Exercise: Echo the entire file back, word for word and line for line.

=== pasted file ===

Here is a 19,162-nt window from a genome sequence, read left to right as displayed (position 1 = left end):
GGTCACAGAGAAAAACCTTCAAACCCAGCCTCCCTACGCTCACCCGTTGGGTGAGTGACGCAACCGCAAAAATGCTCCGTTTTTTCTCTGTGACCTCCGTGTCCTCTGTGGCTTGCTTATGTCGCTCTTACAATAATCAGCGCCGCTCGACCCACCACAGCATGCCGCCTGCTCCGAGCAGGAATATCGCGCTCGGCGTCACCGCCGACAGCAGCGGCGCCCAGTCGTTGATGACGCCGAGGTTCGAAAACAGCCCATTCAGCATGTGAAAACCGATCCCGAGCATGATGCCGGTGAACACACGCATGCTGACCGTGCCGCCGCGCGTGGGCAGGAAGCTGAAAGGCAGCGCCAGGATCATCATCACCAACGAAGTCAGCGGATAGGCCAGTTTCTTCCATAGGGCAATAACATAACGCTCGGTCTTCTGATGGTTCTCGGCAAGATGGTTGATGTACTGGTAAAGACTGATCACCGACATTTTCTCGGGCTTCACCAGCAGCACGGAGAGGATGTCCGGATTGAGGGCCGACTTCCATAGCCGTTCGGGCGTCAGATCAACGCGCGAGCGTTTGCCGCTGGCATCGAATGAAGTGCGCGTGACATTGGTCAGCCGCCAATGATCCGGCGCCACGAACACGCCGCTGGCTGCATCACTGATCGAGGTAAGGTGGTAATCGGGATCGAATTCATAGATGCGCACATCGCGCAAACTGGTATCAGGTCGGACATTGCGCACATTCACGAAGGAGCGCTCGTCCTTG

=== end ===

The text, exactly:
Here is a 19,162-nt window from a genome sequence, read left to right as displayed (position 1 = left end):
GGTCACAGAGAAAAACCTTCAAACCCAGCCTCCCTACGCTCACCCGTTGGGTGAGTGACGCAACCGCAAAAATGCTCCGTTTTTTCTCTGTGACCTCCGTGTCCTCTGTGGCTTGCTTATGTCGCTCTTACAATAATCAGCGCCGCTCGACCCACCACAGCATGCCGCCTGCTCCGAGCAGGAATATCGCGCTCGGCGTCACCGCCGACAGCAGCGGCGCCCAGTCGTTGATGACGCCGAGGTTCGAAAACAGCCCATTCAGCATGTGAAAACCGATCCCGAGCATGATGCCGGTGAACACACGCATGCTGACCGTGCCGCCGCGCGTGGGCAGGAAGCTGAAAGGCAGCGCCAGGATCATCATCACCAACGAAGTCAGCGGATAGGCCAGTTTCTTCCATAGGGCAATAACATAACGCTCGGTCTTCTGATGGTTCTCGGCAAGATGGTTGATGTACTGGTAAAGACTGATCACCGACATTTTCTCGGGCTTCACCAGCAGCACGGAGAGGATGTCCGGATTGAGGGCCGACTTCCATAGCCGTTCGGGCGTCAGATCAACGCGCGAGCGTTTGCCGCTGGCATCGAATGAAGTGCGCGTGACATTGGTCAGCCGCCAATGATCCGGCGCCACGAACACGCCGCTGGCTGCATCACTGATCGAGGTAAGGTGGTAATCGGGATCGAATTCATAGATGCGCACATCGCGCAAACTGGTATCAGGTCGGACATTGCGCACATTCACGAAGGAGCGCTCGTCCTTG